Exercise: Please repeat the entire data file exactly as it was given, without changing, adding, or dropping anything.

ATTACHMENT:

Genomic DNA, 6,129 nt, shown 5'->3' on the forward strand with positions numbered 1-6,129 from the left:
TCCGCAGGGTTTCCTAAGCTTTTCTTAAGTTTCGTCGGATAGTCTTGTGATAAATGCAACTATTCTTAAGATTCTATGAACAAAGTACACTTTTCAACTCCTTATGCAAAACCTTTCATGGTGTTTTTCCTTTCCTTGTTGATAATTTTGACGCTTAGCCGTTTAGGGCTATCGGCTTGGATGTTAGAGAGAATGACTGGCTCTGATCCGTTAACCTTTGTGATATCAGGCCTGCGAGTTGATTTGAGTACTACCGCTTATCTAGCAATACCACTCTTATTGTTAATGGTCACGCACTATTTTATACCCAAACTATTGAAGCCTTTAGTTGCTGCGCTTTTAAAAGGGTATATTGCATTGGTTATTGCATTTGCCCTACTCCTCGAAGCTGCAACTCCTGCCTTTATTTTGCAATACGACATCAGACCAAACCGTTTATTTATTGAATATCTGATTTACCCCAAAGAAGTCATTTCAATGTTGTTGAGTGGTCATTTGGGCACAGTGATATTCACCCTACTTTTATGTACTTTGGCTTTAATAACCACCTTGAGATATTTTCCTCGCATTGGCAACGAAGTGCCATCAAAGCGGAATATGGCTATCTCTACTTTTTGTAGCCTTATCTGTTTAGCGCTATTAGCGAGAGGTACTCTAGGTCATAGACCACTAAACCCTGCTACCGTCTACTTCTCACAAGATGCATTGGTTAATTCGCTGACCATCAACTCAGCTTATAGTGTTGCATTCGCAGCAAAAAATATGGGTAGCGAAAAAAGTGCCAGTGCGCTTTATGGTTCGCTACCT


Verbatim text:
Genomic DNA, 6,129 nt, shown 5'->3' on the forward strand with positions numbered 1-6,129 from the left:
TCCGCAGGGTTTCCTAAGCTTTTCTTAAGTTTCGTCGGATAGTCTTGTGATAAATGCAACTATTCTTAAGATTCTATGAACAAAGTACACTTTTCAACTCCTTATGCAAAACCTTTCATGGTGTTTTTCCTTTCCTTGTTGATAATTTTGACGCTTAGCCGTTTAGGGCTATCGGCTTGGATGTTAGAGAGAATGACTGGCTCTGATCCGTTAACCTTTGTGATATCAGGCCTGCGAGTTGATTTGAGTACTACCGCTTATCTAGCAATACCACTCTTATTGTTAATGGTCACGCACTATTTTATACCCAAACTATTGAAGCCTTTAGTTGCTGCGCTTTTAAAAGGGTATATTGCATTGGTTATTGCATTTGCCCTACTCCTCGAAGCTGCAACTCCTGCCTTTATTTTGCAATACGACATCAGACCAAACCGTTTATTTATTGAATATCTGATTTACCCCAAAGAAGTCATTTCAATGTTGTTGAGTGGTCATTTGGGCACAGTGATATTCACCCTACTTTTATGTACTTTGGCTTTAATAACCACCTTGAGATATTTTCCTCGCATTGGCAACGAAGTGCCATCAAAGCGGAATATGGCTATCTCTACTTTTTGTAGCCTTATCTGTTTAGCGCTATTAGCGAGAGGTACTCTAGGTCATAGACCACTAAACCCTGCTACCGTCTACTTCTCACAAGATGCATTGGTTAATTCGCTGACCATCAACTCAGCTTATAGTGTTGCATTCGCAGCAAAAAATATGGGTAGCGAAAAAAGTGCCAGTGCGCTTTATGGTTCGCTACCT